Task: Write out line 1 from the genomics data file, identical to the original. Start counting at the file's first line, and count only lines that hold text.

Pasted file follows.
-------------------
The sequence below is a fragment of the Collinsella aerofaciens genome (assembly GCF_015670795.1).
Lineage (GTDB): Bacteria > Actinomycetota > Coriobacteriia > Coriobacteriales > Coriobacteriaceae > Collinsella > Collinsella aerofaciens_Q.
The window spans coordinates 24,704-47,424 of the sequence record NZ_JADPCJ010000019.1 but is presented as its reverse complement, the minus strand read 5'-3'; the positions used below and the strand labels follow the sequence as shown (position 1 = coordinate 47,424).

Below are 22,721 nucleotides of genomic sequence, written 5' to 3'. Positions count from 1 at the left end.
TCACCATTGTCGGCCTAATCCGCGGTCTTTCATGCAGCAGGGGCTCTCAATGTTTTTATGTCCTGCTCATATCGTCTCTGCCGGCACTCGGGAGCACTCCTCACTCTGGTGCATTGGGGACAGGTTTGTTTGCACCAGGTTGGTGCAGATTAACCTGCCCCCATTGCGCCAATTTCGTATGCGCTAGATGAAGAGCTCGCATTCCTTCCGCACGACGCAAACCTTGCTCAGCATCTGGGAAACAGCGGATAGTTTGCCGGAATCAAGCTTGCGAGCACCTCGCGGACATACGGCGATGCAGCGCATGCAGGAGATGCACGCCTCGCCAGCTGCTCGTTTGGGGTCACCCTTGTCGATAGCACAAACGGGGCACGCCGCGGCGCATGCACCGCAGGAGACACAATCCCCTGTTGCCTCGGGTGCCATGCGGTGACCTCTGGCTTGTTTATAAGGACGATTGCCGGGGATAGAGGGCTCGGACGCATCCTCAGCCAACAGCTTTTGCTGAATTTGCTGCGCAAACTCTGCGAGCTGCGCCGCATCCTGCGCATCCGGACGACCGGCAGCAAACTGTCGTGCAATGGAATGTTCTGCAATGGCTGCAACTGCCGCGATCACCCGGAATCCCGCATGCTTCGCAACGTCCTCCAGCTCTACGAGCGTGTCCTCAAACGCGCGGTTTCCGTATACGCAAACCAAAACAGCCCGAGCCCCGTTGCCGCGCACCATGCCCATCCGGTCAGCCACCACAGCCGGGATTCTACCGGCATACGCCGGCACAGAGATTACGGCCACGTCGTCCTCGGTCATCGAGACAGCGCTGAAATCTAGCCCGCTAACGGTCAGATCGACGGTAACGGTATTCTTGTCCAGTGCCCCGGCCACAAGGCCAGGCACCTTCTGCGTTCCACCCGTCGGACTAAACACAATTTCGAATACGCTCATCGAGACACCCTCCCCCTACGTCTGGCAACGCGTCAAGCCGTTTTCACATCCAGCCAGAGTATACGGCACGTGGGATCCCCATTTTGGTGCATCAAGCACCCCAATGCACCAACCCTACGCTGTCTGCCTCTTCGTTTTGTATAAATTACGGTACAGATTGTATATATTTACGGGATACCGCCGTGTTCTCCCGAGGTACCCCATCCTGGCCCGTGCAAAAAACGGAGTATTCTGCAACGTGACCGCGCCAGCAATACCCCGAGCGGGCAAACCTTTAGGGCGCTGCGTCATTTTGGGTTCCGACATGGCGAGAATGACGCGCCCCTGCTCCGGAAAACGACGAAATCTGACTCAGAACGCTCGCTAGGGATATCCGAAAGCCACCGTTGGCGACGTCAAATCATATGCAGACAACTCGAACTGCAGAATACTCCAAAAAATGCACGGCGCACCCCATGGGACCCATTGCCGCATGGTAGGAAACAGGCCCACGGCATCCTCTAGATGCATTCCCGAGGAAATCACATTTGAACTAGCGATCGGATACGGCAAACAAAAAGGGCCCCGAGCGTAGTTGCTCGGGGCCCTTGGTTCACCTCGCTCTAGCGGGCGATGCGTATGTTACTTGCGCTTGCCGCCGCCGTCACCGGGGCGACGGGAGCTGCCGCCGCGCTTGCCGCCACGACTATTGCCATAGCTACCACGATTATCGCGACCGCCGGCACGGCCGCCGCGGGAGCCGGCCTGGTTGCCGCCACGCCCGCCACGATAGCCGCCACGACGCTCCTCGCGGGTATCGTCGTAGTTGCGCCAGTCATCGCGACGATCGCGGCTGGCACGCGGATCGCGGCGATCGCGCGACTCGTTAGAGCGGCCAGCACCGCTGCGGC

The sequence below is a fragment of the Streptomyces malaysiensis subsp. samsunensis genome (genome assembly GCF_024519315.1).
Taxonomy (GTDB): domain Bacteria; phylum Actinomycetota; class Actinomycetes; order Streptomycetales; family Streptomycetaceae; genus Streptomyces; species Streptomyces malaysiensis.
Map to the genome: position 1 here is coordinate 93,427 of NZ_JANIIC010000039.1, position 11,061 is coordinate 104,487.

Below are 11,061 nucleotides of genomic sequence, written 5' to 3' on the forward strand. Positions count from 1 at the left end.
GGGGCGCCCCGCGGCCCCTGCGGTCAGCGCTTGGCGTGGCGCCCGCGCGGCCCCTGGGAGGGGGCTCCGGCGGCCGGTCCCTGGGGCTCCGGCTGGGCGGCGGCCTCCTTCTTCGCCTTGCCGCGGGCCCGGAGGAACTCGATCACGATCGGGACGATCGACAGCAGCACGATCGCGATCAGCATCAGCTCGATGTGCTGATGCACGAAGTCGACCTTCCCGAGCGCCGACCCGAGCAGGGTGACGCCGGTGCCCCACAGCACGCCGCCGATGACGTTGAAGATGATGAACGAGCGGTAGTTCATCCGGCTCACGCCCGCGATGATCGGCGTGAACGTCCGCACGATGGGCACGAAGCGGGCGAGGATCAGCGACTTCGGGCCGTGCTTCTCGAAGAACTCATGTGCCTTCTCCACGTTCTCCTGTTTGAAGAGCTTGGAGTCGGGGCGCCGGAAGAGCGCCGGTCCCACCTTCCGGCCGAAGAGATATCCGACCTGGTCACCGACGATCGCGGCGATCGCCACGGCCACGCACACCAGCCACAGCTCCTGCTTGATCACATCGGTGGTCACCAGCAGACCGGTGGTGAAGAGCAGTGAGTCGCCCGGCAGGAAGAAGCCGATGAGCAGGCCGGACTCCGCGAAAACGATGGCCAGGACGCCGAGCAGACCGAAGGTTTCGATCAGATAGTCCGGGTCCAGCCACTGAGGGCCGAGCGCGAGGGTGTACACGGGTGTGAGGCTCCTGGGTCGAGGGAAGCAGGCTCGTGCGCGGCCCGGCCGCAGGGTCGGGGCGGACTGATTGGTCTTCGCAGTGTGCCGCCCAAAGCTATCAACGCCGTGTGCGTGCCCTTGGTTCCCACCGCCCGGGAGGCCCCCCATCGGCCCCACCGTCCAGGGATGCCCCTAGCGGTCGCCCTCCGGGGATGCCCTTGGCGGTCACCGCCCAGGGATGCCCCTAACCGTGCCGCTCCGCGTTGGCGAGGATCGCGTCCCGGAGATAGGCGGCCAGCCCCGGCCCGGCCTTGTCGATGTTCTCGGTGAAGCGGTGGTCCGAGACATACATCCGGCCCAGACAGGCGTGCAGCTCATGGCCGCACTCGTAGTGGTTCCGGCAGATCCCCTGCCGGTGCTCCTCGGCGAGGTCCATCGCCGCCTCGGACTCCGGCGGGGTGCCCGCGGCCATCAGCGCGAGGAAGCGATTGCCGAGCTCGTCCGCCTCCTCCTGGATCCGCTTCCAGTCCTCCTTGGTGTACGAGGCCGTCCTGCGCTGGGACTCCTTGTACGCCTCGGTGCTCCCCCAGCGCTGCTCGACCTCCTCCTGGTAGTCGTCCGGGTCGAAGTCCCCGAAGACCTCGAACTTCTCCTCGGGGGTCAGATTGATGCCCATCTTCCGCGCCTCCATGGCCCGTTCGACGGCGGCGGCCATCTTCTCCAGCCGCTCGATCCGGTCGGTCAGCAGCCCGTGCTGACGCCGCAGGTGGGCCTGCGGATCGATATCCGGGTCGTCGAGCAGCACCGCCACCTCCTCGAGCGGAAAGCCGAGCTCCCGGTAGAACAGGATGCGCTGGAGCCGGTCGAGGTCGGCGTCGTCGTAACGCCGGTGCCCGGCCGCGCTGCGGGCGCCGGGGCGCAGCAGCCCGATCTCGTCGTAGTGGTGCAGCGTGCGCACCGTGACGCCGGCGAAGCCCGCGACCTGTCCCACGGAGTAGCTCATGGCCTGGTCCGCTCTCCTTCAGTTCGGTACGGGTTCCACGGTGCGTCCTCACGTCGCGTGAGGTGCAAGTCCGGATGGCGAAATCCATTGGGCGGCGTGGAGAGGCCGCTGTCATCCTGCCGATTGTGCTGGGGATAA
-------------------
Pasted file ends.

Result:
The sequence below is a fragment of the Collinsella aerofaciens genome (assembly GCF_015670795.1).